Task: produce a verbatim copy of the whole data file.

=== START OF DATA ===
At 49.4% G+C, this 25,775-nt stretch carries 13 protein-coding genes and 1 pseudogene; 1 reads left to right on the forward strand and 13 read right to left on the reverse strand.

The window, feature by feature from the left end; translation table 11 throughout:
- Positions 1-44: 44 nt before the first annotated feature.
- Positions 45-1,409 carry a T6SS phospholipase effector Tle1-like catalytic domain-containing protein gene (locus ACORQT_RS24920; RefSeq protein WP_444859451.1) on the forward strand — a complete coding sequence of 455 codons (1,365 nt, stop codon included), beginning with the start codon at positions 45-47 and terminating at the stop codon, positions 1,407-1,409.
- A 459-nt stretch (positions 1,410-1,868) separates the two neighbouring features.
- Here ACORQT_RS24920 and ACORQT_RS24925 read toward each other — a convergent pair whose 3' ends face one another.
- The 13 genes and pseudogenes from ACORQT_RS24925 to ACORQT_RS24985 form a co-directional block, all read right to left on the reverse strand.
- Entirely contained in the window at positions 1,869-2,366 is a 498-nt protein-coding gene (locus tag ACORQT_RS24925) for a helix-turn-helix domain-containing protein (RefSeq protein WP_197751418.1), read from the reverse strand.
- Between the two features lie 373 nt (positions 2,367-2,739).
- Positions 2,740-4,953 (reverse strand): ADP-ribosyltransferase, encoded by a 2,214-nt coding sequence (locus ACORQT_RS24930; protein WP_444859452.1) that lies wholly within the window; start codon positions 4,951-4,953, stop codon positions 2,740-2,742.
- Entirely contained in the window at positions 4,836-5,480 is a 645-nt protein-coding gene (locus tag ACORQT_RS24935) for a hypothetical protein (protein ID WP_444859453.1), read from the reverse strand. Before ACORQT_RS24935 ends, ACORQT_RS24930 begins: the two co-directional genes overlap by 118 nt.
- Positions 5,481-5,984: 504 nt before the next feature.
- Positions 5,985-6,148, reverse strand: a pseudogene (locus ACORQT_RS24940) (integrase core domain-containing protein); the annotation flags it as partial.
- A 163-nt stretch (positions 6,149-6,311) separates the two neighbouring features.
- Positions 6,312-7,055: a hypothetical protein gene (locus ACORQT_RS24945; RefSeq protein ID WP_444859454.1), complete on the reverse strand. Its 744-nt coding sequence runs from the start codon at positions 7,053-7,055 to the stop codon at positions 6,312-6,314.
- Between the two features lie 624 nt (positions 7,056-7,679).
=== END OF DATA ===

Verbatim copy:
At 49.4% G+C, this 25,775-nt stretch carries 13 protein-coding genes and 1 pseudogene; 1 reads left to right on the forward strand and 13 read right to left on the reverse strand.

The window, feature by feature from the left end; translation table 11 throughout:
- Positions 1-44: 44 nt before the first annotated feature.
- Positions 45-1,409 carry a T6SS phospholipase effector Tle1-like catalytic domain-containing protein gene (locus ACORQT_RS24920; RefSeq protein WP_444859451.1) on the forward strand — a complete coding sequence of 455 codons (1,365 nt, stop codon included), beginning with the start codon at positions 45-47 and terminating at the stop codon, positions 1,407-1,409.
- A 459-nt stretch (positions 1,410-1,868) separates the two neighbouring features.
- Here ACORQT_RS24920 and ACORQT_RS24925 read toward each other — a convergent pair whose 3' ends face one another.
- The 13 genes and pseudogenes from ACORQT_RS24925 to ACORQT_RS24985 form a co-directional block, all read right to left on the reverse strand.
- Entirely contained in the window at positions 1,869-2,366 is a 498-nt protein-coding gene (locus tag ACORQT_RS24925) for a helix-turn-helix domain-containing protein (RefSeq protein WP_197751418.1), read from the reverse strand.
- Between the two features lie 373 nt (positions 2,367-2,739).
- Positions 2,740-4,953 (reverse strand): ADP-ribosyltransferase, encoded by a 2,214-nt coding sequence (locus ACORQT_RS24930; protein WP_444859452.1) that lies wholly within the window; start codon positions 4,951-4,953, stop codon positions 2,740-2,742.
- Entirely contained in the window at positions 4,836-5,480 is a 645-nt protein-coding gene (locus tag ACORQT_RS24935) for a hypothetical protein (protein ID WP_444859453.1), read from the reverse strand. Before ACORQT_RS24935 ends, ACORQT_RS24930 begins: the two co-directional genes overlap by 118 nt.
- Positions 5,481-5,984: 504 nt before the next feature.
- Positions 5,985-6,148, reverse strand: a pseudogene (locus ACORQT_RS24940) (integrase core domain-containing protein); the annotation flags it as partial.
- A 163-nt stretch (positions 6,149-6,311) separates the two neighbouring features.
- Positions 6,312-7,055: a hypothetical protein gene (locus ACORQT_RS24945; RefSeq protein ID WP_444859454.1), complete on the reverse strand. Its 744-nt coding sequence runs from the start codon at positions 7,053-7,055 to the stop codon at positions 6,312-6,314.
- Between the two features lie 624 nt (positions 7,056-7,679).